The Greater Horn of Africa, as defined by the Intergovernmental Authority on Development (IGAD), comprises eight countries (Djibouti, Eritrea, Ethiopia, Kenya, Somalia, South Sudan, Sudan, Uganda).
Each of the countries that make up the region has its own challenges. However, a common problem in the region is that of persistent droughts cause food insecurity, conflicts over dwindling water resources, and general economic instability.
War often breaks out as a result of the above challenges, with the struggle for control of resources cascading from the top administrations to villages and clans.
In Kenya, for instance, tribes in drought affected areas fight over limited resources, with communities wholly depending on livestock and exhibiting a complete pastoralist lifestyle. This is so in regions occupied by the Pokot, Turkana, Marakwet tribes of Kenya and Karamoja people who spread over from Uganda.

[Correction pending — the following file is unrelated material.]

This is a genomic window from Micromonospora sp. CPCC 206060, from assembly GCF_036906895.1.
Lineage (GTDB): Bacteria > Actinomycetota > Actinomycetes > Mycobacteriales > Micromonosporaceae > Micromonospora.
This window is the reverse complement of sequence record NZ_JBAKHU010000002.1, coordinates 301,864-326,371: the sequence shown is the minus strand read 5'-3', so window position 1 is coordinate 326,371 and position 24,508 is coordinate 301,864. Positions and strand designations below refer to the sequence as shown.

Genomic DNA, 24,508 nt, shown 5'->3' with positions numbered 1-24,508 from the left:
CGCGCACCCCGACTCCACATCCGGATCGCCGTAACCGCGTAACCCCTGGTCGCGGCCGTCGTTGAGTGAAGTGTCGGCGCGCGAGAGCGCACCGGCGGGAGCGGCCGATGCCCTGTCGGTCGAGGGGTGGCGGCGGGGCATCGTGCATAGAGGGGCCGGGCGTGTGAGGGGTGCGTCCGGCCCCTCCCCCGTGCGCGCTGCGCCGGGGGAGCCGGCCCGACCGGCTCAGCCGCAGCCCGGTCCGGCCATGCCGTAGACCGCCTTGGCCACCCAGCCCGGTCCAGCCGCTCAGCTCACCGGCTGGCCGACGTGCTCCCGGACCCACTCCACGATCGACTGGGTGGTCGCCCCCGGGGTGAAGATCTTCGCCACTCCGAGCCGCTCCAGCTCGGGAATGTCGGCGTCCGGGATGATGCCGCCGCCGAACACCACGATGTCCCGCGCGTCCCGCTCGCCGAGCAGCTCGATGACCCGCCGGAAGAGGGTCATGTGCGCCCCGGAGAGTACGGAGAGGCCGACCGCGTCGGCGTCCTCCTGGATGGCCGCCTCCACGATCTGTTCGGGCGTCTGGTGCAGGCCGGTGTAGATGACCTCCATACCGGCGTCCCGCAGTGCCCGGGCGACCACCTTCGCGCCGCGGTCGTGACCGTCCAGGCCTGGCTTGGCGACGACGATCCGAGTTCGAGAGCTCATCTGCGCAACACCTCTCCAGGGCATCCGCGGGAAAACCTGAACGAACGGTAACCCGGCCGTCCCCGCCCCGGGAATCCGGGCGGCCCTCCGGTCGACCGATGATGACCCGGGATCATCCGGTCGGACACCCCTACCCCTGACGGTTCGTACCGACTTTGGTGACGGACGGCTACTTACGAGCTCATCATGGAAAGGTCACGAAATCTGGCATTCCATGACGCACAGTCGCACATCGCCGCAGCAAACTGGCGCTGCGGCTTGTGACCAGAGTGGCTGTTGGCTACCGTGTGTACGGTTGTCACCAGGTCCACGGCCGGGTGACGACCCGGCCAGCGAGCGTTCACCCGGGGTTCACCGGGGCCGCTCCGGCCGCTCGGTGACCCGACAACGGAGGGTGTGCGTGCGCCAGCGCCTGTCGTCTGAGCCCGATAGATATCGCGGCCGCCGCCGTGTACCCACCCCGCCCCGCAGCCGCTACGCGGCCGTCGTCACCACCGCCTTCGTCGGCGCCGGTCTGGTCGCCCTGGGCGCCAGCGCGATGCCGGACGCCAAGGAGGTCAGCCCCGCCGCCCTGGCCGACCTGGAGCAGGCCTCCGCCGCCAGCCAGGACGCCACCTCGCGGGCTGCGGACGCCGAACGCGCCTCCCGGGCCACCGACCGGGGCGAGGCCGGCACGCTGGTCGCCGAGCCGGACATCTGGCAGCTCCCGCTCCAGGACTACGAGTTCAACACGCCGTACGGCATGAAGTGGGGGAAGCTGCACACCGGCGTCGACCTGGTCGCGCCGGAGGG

Apart from ethnic clashes and cattle rustling in parts of Ethiopia, the sidelining of the Oromo tribe and the Oromia region by the Ethiopian regime has sparked protests and mass killings. Many people from the Region are fleeing persecution and oppression.
Somali’s crisis began after the overthrow of the Siad Barre regime in 1991/1992. Since then, the country has been in conflict, with the ruthless rule of the now terrorist group al shaabab. Over half a million people have fled Somalia since then. Drought and hunger have also coupled to the problem of insecurity.
Today, despite peace efforts by local and international humanitarian organizations, Northern Kenya and Eastern Uganda are still considered insecure due to frequent cattle raids, terrorism of civilians and the killing of hundreds of people.